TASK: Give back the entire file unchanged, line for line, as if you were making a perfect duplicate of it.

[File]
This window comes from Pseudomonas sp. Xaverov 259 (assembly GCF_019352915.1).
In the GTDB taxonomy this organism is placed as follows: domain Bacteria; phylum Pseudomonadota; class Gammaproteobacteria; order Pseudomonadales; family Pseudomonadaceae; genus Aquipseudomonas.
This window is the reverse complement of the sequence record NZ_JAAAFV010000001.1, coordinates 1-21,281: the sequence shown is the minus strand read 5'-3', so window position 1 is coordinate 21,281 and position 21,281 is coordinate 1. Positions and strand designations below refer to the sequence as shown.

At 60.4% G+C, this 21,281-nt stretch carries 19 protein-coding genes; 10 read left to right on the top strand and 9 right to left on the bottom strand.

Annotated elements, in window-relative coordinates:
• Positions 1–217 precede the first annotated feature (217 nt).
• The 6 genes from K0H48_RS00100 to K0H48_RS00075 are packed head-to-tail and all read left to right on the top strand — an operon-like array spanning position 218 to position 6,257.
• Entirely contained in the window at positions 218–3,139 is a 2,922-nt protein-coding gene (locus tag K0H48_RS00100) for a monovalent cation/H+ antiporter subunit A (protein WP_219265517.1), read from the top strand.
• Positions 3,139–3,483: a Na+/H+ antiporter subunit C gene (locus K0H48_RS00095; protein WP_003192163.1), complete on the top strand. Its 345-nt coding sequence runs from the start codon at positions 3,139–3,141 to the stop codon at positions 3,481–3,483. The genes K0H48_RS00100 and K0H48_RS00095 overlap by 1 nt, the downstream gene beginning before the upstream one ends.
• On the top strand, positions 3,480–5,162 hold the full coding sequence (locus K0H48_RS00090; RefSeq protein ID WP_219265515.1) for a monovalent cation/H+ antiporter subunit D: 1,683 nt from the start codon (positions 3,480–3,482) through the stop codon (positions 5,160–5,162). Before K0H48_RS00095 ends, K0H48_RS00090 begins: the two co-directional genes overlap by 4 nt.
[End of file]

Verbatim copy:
This window comes from Pseudomonas sp. Xaverov 259 (assembly GCF_019352915.1).
In the GTDB taxonomy this organism is placed as follows: domain Bacteria; phylum Pseudomonadota; class Gammaproteobacteria; order Pseudomonadales; family Pseudomonadaceae; genus Aquipseudomonas.
This window is the reverse complement of the sequence record NZ_JAAAFV010000001.1, coordinates 1-21,281: the sequence shown is the minus strand read 5'-3', so window position 1 is coordinate 21,281 and position 21,281 is coordinate 1. Positions and strand designations below refer to the sequence as shown.

At 60.4% G+C, this 21,281-nt stretch carries 19 protein-coding genes; 10 read left to right on the top strand and 9 right to left on the bottom strand.

Annotated elements, in window-relative coordinates:
• Positions 1–217 precede the first annotated feature (217 nt).
• The 6 genes from K0H48_RS00100 to K0H48_RS00075 are packed head-to-tail and all read left to right on the top strand — an operon-like array spanning position 218 to position 6,257.
• Entirely contained in the window at positions 218–3,139 is a 2,922-nt protein-coding gene (locus tag K0H48_RS00100) for a monovalent cation/H+ antiporter subunit A (protein WP_219265517.1), read from the top strand.
• Positions 3,139–3,483: a Na+/H+ antiporter subunit C gene (locus K0H48_RS00095; protein WP_003192163.1), complete on the top strand. Its 345-nt coding sequence runs from the start codon at positions 3,139–3,141 to the stop codon at positions 3,481–3,483. The genes K0H48_RS00100 and K0H48_RS00095 overlap by 1 nt, the downstream gene beginning before the upstream one ends.
• On the top strand, positions 3,480–5,162 hold the full coding sequence (locus K0H48_RS00090; RefSeq protein ID WP_219265515.1) for a monovalent cation/H+ antiporter subunit D: 1,683 nt from the start codon (positions 3,480–3,482) through the stop codon (positions 5,160–5,162). Before K0H48_RS00095 ends, K0H48_RS00090 begins: the two co-directional genes overlap by 4 nt.